The base of improvising is singing. So if you take the hymn you played, try singing it and adding some notes. Violin is quite linear so you're working a lot with scales. So that you can change notes and add notes to the melody that belong to the same scale. Much like 'memorization', you sing it, then you play it.

So the basic concept is pretty simple but it's not so easy to do. I mean, you can do really simple improvisations by just singing but if you want to get more sophisticated, you need the tools at hand.

For me, the way I did this was to 'throw mud at the wall and see what sticks'. I would sit at the piano and just play. I wouldn't try to play songs, I would literally put my left hand on the keyboard and play and then do the same with my right hand. So I would play and listen. Most of the time, it sounded terrible! But every once in a while, something would sound good so I would take note of that and keep playing.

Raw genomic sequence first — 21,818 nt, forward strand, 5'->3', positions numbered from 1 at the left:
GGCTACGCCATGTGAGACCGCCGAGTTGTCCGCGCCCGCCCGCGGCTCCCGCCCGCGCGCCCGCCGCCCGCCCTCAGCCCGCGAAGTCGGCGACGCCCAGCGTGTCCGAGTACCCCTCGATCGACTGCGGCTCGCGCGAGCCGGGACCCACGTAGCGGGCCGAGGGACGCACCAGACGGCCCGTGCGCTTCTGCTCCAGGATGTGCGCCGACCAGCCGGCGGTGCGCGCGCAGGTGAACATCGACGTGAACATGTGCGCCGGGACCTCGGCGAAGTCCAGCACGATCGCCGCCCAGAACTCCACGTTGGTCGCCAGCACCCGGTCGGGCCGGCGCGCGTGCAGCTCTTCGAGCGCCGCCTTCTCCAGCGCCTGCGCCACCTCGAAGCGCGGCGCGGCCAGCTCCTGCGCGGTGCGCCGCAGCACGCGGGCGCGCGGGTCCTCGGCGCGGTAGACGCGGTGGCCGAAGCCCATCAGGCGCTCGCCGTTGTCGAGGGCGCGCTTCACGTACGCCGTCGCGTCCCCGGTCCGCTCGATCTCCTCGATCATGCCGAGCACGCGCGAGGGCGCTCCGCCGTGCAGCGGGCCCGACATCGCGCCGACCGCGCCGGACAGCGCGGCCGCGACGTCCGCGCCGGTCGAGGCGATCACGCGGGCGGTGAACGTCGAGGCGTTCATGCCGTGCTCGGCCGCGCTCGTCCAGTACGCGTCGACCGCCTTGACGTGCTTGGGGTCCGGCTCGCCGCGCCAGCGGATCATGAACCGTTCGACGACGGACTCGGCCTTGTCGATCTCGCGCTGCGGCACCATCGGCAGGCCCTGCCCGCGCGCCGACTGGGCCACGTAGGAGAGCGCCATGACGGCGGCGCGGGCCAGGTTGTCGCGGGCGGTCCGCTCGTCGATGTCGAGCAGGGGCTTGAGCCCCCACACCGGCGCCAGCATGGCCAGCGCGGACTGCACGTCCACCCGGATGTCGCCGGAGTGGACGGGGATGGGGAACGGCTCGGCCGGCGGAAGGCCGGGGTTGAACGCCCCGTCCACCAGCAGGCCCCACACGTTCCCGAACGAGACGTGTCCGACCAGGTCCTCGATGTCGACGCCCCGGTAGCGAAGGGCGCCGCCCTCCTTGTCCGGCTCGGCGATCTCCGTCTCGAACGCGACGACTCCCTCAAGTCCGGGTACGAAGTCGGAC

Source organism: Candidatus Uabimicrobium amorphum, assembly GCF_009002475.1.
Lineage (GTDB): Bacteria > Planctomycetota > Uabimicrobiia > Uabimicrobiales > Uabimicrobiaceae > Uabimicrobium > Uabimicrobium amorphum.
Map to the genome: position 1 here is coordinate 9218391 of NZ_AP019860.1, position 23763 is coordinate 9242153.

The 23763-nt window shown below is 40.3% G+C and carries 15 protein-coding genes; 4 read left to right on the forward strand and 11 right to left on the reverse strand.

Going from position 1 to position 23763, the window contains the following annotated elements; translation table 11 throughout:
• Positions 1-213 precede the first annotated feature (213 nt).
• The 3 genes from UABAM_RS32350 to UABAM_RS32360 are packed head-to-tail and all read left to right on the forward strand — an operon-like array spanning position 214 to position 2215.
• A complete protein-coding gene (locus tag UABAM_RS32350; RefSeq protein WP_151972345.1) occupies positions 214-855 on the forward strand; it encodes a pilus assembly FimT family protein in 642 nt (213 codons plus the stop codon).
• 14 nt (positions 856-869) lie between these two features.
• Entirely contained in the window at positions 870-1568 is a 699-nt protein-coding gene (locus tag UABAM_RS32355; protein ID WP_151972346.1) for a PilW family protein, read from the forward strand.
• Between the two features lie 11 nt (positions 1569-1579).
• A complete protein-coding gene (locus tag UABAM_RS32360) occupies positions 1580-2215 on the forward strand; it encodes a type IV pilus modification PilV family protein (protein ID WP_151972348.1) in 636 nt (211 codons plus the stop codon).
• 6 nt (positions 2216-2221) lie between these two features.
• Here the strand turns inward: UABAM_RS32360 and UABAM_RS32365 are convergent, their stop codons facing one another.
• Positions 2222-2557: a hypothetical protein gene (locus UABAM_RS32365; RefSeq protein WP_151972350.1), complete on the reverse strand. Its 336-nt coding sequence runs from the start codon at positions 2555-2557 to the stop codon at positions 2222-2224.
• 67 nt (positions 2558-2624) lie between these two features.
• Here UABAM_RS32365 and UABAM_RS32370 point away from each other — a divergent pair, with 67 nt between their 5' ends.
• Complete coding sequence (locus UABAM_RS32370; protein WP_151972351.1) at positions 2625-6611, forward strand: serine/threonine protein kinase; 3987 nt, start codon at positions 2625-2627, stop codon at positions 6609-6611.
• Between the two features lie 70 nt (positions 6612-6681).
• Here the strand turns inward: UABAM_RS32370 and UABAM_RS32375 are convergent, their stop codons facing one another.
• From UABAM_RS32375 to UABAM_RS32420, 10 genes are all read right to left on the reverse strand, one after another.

With the violin, because you don't have bass and melody parts at the same time (unless you are very, very good) it's more difficult to just play like this perhaps. So you could start with your the first three notes of your hymn and then just play. Go up, go down, play triplets and scales and just keep going on and listen to see what sounds good or interesting.

You will build up an arsenal of interesting sounding bits that you can use to bridge the different ideas you hear in your head as you sing. It takes a certain command of the instrument, but then you just pull these ideas out when you want and use them to structure the improvisation that you're singing.

It's not like the movies. You don't sit down and start improvising. It took me a long, long time and a lot of practice to get comfortable with improvising.

Posted: December 1, 2019
Improvising on the violin is a skill that I'd like to learn as well. I think that it involves having a good understanding of music theory and chords.